"Appalling situation of human rights hypocrisy?" : an inquiry and elaboration in the 1/4 century-long negotiation process concerning United Nations declaration on the rights of indigenous peoples

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Ternovsek, Michelle
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The year 2007 has been significantly marked by the adoption of an historical document: the United Nations Declaration on the Rights of Indigenous Peoples. Indigenous peoples, after almost a quarter century-long controversial negotiation process, finally achieved the adoption of a document that ensures them minimum standards for survival. Moreover, for the first time in the history of the United Nations, indigenous peoples, as beneficiaries of a drafted declaration, could participate and influence its context. The central aim of this thesis is so to unveil the reasons behind such a long and complex process, elaborate on its main characteristics and discuss the future challenges the adopted document faces. Accordingly, in order to understand factors contributing to its complexity and long duration, various existing theoretical lenses have been taken up. Furthermore, comparison has been made among existing theoretical and practical interpretations. In such a way, rather than giving one single or generalized answer, this paper provides for a compound of diverse perspectives on the twenty-five year-long battle of rhetoric in the United Nations. Moreover, rather than emphasizing one single reason as crucial for the developments made, the analysis provides various reasons, all important in their contribution and interaction within given circumstances that in the end resulted in what has been plausibly called an historical document.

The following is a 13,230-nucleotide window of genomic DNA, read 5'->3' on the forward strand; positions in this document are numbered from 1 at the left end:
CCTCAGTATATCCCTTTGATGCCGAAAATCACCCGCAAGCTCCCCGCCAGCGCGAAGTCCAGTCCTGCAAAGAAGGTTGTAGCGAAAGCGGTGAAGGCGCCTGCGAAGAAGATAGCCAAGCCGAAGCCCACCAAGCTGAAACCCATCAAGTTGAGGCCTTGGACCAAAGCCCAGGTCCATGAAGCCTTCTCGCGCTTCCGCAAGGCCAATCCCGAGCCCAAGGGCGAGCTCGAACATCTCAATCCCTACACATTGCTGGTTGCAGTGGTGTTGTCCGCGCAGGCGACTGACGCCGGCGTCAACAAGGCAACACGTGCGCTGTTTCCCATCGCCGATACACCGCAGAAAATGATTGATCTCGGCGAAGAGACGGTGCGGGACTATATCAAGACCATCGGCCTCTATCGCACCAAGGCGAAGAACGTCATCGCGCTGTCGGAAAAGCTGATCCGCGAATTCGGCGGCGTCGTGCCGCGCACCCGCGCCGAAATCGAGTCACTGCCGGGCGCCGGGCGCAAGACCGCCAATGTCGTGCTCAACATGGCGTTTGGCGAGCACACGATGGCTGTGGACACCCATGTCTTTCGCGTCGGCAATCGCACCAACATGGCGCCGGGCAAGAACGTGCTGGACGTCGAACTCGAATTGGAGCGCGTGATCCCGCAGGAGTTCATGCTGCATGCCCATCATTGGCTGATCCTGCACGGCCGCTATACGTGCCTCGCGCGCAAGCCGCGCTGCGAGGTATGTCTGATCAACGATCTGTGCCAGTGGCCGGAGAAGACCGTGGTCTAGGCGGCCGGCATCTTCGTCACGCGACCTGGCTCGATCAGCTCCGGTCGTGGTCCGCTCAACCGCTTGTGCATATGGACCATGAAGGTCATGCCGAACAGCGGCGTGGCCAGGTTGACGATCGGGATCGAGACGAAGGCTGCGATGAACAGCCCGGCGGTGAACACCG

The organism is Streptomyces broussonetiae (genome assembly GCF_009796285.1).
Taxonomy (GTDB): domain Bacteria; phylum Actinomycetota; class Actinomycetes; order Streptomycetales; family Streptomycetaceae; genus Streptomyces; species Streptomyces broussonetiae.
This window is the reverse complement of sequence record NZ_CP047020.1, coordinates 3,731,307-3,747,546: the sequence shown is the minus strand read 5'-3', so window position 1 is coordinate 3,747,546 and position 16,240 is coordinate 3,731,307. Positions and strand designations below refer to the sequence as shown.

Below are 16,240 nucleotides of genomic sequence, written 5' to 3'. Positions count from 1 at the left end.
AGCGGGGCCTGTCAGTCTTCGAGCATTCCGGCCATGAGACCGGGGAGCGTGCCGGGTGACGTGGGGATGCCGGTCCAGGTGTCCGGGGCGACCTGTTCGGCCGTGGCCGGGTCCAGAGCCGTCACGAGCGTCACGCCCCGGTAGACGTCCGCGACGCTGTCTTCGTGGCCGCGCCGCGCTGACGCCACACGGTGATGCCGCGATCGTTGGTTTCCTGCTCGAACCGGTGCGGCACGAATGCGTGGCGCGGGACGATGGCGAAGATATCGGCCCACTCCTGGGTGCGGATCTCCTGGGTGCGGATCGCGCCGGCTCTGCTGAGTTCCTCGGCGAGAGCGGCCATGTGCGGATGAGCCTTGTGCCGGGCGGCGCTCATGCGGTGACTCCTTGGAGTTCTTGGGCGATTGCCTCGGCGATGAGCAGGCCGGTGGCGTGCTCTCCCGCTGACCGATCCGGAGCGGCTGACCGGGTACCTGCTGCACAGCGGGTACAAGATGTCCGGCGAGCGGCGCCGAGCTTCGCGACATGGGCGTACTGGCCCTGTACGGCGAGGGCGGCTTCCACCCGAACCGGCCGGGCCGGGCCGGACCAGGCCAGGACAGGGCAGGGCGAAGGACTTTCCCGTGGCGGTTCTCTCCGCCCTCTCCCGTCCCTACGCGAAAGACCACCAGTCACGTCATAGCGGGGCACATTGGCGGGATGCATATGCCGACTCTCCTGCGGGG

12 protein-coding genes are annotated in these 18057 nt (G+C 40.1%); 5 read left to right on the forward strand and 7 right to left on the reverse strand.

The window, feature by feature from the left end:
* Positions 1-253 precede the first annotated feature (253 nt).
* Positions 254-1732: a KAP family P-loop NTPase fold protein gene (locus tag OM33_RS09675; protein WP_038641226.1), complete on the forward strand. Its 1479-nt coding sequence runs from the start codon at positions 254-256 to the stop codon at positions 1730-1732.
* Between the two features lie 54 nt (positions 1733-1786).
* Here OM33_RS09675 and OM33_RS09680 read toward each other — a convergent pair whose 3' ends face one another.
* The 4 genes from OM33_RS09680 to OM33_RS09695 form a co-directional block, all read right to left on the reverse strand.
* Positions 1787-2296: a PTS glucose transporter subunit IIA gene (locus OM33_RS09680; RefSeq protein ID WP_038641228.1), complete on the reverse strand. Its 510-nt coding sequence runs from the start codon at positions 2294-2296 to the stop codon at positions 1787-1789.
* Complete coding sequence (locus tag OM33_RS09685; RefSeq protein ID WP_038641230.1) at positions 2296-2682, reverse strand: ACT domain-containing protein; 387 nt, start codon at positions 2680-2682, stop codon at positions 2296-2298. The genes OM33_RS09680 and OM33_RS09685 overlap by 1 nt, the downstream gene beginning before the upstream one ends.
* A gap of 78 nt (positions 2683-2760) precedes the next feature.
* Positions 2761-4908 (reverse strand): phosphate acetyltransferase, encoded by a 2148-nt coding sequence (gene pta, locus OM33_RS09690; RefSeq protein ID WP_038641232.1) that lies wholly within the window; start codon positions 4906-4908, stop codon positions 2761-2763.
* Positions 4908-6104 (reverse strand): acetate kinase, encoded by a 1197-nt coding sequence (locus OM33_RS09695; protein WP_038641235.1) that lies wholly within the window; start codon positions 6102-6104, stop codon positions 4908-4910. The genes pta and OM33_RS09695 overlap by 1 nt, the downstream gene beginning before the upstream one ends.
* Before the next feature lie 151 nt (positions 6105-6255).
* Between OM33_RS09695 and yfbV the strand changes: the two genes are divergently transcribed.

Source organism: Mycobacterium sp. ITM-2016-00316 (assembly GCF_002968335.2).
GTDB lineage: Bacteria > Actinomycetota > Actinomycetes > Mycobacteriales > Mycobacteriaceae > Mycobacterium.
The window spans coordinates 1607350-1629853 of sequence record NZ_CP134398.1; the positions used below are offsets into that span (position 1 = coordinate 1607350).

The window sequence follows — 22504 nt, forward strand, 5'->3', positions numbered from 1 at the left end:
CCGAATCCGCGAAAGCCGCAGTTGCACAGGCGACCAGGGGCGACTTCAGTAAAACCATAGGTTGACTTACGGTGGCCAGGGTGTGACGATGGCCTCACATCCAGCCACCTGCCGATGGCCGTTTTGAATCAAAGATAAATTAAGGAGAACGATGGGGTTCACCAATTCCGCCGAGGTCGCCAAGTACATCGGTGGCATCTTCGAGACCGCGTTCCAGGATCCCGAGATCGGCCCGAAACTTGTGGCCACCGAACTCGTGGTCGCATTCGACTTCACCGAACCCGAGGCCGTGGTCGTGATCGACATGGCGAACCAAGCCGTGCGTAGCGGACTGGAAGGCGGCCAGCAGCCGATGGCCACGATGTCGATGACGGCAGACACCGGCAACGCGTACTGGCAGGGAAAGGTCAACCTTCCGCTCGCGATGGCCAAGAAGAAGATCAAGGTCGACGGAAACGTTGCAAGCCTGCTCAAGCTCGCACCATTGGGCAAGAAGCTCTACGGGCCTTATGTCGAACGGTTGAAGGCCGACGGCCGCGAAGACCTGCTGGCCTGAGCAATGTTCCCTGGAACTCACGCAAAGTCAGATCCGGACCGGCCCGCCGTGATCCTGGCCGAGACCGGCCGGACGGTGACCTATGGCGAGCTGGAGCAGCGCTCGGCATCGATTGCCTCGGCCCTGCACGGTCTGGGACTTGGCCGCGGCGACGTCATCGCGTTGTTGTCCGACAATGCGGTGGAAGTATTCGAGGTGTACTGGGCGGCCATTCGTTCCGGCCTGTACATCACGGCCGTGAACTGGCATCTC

Second semester University: University of Seville.
indigenous peoples, peoples rights, United Nations Declaration on the Rights of Indigenous Peoples